JSON library written in Fortran 2003. Designed with portability across HPC architectures in mind.
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README.md

FortJSON

Overview

FortJSON is a JSON library written in Fortran 2003. It is designed with portability across HPC architectures in mind.

This library is part of the ELectronic Structure Infrastructure (ELSI) project, a consortium of developers creating software interface libraries providing consistent APIs for libraries which solve or circumvent the Kohn-Sham generalized eigenvalue equation of electronic structure theory. For more information on ELSI, please visit the website at https://wordpress.elsi-interchange.org/.

The development repo for FortJSON is hosted on the ELSI GitLab at https://git.elsi-interchange.org/elsi-devel/fortjson.

Requirements:

  • Fortran 2003 compiler
  • cmake 3.0+

Recommended:

  • doxygen 1.8.11+

Installation

FortJSON uses a standard cmake (out-of-source) build system for installation:

  1. Create a build subdirectory in the root FortJSON directory and change directory into it
  2. Generate the build system using cmake. There are multiple ways to do this, but two common ways are:
    • Specify a toolchain file containing compilation settings, then run cmake -DCMAKE_TOOLCHAIN_FILE=/path/to/toolchain/file .. to generate the build system. An example toolchain file named "the-gibson.cmake" is provided in the root directory.
    • Run cmake .. to generate the build system using settings automatically determined by cmake. This approach may select the wrong Fortran compiler and will likely attempt to install FortJSON to a folder that you do not have write access to (for example, /usr/local/).
  3. Run make to compile FortJSON in the build subdirectory
  4. Run make install to install FortJSON into the install directory

FortJSON uses doxygen to generate documentation:

  1. Enter into the doc subdirectory in the root FortJSON directory.
  2. Run make doxygen to generate HTML and LaTeX versions of the documentation.

How to Use

Example program:

program hello_world

   use FortJSON

   implicit none

   type(fjson_handle) :: fj_h

   integer(kind=i4) :: my_age
   real(kind=r8)    :: my_weight

   ! Open the file
   call fjson_open_file(fj_h, 66, "hello_world.json")
   call fjson_start_array(fj_h)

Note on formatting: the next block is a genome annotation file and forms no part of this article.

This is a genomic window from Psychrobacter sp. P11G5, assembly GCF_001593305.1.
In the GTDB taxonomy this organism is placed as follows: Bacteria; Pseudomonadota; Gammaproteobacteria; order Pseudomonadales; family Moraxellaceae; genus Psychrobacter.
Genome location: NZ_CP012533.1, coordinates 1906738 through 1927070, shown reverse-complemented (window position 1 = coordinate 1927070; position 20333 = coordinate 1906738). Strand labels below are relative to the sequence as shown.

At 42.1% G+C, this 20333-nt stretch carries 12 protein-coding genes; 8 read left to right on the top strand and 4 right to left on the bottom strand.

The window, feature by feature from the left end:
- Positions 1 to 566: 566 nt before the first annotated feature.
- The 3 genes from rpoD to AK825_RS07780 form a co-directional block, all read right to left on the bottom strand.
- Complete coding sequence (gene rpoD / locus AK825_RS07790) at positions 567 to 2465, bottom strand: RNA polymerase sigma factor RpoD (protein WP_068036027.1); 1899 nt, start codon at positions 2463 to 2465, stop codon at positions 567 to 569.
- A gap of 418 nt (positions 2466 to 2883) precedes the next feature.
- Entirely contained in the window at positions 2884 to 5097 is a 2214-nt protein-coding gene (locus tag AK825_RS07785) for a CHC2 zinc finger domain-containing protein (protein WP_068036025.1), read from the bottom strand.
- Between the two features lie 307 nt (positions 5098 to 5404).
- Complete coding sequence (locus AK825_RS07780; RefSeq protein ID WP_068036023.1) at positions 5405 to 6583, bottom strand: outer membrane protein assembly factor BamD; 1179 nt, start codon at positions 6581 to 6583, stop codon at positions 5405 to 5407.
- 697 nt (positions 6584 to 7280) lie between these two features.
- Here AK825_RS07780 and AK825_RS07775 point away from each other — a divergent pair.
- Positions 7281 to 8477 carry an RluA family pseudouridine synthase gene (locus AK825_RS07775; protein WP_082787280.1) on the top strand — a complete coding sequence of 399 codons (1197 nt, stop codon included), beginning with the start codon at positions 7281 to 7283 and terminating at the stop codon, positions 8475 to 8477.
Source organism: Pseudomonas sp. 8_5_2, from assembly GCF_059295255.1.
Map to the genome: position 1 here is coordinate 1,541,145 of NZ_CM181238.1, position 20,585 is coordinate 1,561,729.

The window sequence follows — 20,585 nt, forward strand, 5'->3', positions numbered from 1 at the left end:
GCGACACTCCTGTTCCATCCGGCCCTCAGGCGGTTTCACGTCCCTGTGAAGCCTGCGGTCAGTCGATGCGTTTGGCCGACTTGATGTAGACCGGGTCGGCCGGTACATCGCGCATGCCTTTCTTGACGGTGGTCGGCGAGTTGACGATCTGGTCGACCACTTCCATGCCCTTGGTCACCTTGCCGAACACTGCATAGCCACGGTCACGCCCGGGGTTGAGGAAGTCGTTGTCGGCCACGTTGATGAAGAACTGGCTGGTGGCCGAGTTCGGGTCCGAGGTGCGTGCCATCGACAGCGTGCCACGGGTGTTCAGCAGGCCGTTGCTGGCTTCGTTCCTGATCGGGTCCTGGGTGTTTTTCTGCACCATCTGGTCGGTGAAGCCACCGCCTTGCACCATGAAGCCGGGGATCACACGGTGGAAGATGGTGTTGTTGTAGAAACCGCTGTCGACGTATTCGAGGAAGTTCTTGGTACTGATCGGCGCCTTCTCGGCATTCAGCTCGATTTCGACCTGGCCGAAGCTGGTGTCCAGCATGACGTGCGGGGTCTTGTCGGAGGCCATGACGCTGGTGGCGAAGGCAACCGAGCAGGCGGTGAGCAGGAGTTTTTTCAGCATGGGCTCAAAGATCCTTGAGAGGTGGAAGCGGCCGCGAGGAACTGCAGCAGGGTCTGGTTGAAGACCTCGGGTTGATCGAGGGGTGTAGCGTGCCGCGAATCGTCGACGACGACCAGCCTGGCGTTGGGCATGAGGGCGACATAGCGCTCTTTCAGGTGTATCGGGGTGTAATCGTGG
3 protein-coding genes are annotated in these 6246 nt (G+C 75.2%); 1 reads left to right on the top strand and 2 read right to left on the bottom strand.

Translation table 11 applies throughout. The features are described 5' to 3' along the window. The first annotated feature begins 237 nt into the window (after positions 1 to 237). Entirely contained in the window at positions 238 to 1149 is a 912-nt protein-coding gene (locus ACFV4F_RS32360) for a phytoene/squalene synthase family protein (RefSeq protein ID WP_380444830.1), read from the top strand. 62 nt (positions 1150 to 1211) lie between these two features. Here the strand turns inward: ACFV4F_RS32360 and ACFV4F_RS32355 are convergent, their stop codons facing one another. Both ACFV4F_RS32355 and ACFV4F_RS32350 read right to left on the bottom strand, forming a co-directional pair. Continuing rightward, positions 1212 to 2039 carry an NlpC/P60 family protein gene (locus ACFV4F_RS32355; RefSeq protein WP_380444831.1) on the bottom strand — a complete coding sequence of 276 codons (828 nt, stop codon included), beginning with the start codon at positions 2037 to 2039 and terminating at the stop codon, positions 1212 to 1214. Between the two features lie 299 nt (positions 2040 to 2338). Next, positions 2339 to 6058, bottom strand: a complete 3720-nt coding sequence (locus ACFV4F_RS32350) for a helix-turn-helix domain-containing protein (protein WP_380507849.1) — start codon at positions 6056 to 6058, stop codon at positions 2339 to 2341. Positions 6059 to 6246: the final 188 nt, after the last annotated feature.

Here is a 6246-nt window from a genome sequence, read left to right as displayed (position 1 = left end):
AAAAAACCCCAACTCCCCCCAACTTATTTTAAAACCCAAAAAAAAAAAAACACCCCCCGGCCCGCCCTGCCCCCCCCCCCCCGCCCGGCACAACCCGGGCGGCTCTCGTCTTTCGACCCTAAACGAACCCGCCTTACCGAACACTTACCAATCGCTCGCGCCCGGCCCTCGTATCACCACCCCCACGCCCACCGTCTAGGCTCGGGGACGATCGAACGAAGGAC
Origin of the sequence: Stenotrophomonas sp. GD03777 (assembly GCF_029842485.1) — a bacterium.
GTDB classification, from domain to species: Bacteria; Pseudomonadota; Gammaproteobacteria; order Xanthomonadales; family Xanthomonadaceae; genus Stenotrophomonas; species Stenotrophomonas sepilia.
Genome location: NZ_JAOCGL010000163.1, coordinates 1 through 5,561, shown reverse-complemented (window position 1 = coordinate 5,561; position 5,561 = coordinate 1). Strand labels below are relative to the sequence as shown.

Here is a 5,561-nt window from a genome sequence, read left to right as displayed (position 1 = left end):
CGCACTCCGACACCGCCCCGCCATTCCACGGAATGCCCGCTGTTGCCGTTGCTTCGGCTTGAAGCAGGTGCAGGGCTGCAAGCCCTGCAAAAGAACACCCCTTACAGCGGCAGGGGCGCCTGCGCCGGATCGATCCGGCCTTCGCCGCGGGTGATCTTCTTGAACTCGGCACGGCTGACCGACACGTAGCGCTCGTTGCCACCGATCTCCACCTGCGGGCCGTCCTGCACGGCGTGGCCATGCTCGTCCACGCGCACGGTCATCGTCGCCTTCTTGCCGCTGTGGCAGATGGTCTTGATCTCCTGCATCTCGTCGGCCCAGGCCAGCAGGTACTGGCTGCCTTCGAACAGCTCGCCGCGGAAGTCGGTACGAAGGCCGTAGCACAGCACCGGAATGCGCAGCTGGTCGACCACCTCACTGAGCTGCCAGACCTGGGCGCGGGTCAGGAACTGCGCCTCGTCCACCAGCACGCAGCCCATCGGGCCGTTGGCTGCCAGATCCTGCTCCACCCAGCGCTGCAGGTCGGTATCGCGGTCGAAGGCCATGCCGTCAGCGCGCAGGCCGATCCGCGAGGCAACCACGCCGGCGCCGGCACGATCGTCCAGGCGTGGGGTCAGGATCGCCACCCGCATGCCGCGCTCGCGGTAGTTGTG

! Rex the Dog
   my_age = 1_i4
   my_weight = 5.0_r8

   call fjson_start_object(fj_h)
   call fjson_write_name_value(fj_h, "My Age", my_age)
   call fjson_write_name_value(fj_h, "My Weight", my_weight)
   call fjson_write_name_value(fj_h, "My Name", "Rex Jr.")
   call fjson_start_name_array(fj_h, "My Favorite Things")
   call fjson_write_value(fj_h, "Meat")
   call fjson_finish_array(fj_h)
   call fjson_start_name_object(fj_h, "My Favorite People")
   call fjson_write_name_value(fj_h, "Mom", "Precious")
   call fjson_finish_object(fj_h)
   call fjson_finish_object(fj_h)

   ! Tiger the Cat
   my_age = 15_i4
   my_weight = 15.0_r8

   call fjson_start_object(fj_h)
   call fjson_write_name_value(fj_h, "My Age", my_age)
   call fjson_write_name_value(fj_h, "My Weight", my_weight)
   call fjson_write_name_value(fj_h, "My Name", "Tiger")
   call fjson_start_name_array(fj_h, "My Favorite Things")
   call fjson_finish_array(fj_h)
   call fjson_start_name_object(fj_h, "My Favorite People")
   call fjson_finish_object(fj_h)
   call fjson_finish_object(fj_h)

   call fjson_write_value(fj_h, &
                          fjson_error_message(fjson_get_last_error(fj_h)))

   ! Close the file
   call fjson_finish_array(fj_h)
   call fjson_close_file(fj_h)

end program hello_world

Example output:

[
  {
    "My Age": 1,
    "My Weight": 0.50000000E+01,
    "My Name": "Rex Jr.",
    "My Favorite Things": [
      "Meat",
    ],
    "My Favorite People": {
      "Mom": "Precious",
    }
  },
  {
    "My Age": 15,
    "My Weight": 0.15000000E+02,
    "My Name": "Tiger",
    "My Favorite Things": [
    ],
    "My Favorite People": {
    }
  },
  "FortJSON Error:  No error"
]

Additional Information

  • The JSON standard used for FortJSON is "ECMA-404 The JSON Data Interchange Standard". This standard is 16 pages long and contains mostly whitespace and pictures.
  • A simple description of the JSON grammer, as well as other JSON libraries, may be found at http://json.org/.
  • Google maintains a JSON style guide at https://google.github.io/styleguide/jsoncstyleguide.xml.

Known Issues

  • When compiling with GCC 4.9.0, indentation is not properly rendered. GCC 5.4.0 and 7.1.0 do not suffer from this issue.